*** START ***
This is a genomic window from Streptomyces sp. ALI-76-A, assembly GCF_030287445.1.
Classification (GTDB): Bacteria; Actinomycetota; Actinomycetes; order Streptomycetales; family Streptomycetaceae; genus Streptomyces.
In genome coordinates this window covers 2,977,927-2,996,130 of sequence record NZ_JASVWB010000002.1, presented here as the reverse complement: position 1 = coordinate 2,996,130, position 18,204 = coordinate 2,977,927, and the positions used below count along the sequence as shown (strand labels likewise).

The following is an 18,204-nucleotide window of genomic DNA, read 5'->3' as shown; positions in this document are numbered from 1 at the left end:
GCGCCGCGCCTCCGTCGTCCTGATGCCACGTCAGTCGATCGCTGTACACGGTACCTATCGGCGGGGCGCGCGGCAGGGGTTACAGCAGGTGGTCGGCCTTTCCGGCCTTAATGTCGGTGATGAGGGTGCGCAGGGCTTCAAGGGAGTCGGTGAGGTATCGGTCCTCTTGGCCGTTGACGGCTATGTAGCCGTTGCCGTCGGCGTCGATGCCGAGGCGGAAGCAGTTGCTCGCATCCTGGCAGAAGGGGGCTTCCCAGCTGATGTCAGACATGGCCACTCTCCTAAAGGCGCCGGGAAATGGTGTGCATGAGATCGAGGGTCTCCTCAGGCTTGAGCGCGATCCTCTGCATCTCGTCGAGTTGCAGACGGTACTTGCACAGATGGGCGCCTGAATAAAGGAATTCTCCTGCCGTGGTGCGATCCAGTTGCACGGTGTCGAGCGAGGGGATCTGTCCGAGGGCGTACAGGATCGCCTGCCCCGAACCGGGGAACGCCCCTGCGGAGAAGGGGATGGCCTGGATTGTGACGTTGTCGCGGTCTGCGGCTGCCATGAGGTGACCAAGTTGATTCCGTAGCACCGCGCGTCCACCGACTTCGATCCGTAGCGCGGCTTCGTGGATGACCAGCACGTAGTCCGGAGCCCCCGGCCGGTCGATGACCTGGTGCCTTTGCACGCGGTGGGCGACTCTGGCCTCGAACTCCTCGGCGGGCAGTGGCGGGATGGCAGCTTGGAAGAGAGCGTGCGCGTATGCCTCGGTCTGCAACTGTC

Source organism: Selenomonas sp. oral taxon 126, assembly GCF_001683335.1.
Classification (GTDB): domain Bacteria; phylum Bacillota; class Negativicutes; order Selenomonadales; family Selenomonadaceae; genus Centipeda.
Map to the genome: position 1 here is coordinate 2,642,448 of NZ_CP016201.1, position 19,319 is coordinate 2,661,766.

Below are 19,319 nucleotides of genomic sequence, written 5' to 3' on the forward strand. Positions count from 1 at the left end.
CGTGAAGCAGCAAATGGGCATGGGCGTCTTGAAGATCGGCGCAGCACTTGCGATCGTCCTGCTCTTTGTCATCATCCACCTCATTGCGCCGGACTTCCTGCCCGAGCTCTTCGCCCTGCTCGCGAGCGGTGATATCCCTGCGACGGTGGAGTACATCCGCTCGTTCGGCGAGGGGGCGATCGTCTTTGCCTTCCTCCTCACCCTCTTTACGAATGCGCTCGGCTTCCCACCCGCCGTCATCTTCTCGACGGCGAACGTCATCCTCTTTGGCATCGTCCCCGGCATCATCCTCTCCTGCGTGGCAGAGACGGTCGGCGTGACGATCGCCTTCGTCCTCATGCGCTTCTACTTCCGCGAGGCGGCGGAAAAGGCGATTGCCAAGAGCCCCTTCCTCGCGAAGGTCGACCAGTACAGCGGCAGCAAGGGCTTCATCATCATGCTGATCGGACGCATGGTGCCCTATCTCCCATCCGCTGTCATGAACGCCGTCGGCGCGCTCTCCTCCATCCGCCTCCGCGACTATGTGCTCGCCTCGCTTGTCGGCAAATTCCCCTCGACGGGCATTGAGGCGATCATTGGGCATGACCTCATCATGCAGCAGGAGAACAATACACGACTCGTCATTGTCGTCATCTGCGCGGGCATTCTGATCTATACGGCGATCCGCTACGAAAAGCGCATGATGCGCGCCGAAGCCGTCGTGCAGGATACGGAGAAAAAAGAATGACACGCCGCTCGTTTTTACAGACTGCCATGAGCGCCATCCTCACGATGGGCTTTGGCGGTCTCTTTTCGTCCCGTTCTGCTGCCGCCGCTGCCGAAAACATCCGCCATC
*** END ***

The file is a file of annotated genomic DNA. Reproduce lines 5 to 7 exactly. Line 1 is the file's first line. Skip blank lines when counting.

GCGCCGCGCCTCCGTCGTCCTGATGCCACGTCAGTCGATCGCTGTACACGGTACCTATCGGCGGGGCGCGCGGCAGGGGTTACAGCAGGTGGTCGGCCTTTCCGGCCTTAATGTCGGTGATGAGGGTGCGCAGGGCTTCAAGGGAGTCGGTGAGGTATCGGTCCTCTTGGCCGTTGACGGCTATGTAGCCGTTGCCGTCGGCGTCGATGCCGAGGCGGAAGCAGTTGCTCGCATCCTGGCAGAAGGGGGCTTCCCAGCTGATGTCAGACATGGCCACTCTCCTAAAGGCGCCGGGAAATGGTGTGCATGAGATCGAGGGTCTCCTCAGGCTTGAGCGCGATCCTCTGCATCTCGTCGAGTTGCAGACGGTACTTGCACAGATGGGCGCCTGAATAAAGGAATTCTCCTGCCGTGGTGCGATCCAGTTGCACGGTGTCGAGCGAGGGGATCTGTCCGAGGGCGTACAGGATCGCCTGCCCCGAACCGGGGAACGCCCCTGCGGAGAAGGGGATGGCCTGGATTGTGACGTTGTCGCGGTCTGCGGCTGCCATGAGGTGACCAAGTTGATTCCGTAGCACCGCGCGTCCACCGACTTCGATCCGTAGCGCGGCTTCGTGGATGACCAGCACGTAGTCCGGAGCCCCCGGCCGGTCGATGACCTGGTGCCTTTGCACGCGGTGGGCGACTCTGGCCTCGAACTCCTCGGCGGGCAGTGGCGGGATGGCAGCTTGGAAGAGAGCGTGCGCGTATGCCTCGGTCTGCAACTGTC

Source organism: Selenomonas sp. oral taxon 126, assembly GCF_001683335.1.
Classification (GTDB): domain Bacteria; phylum Bacillota; class Negativicutes; order Selenomonadales; family Selenomonadaceae; genus Centipeda.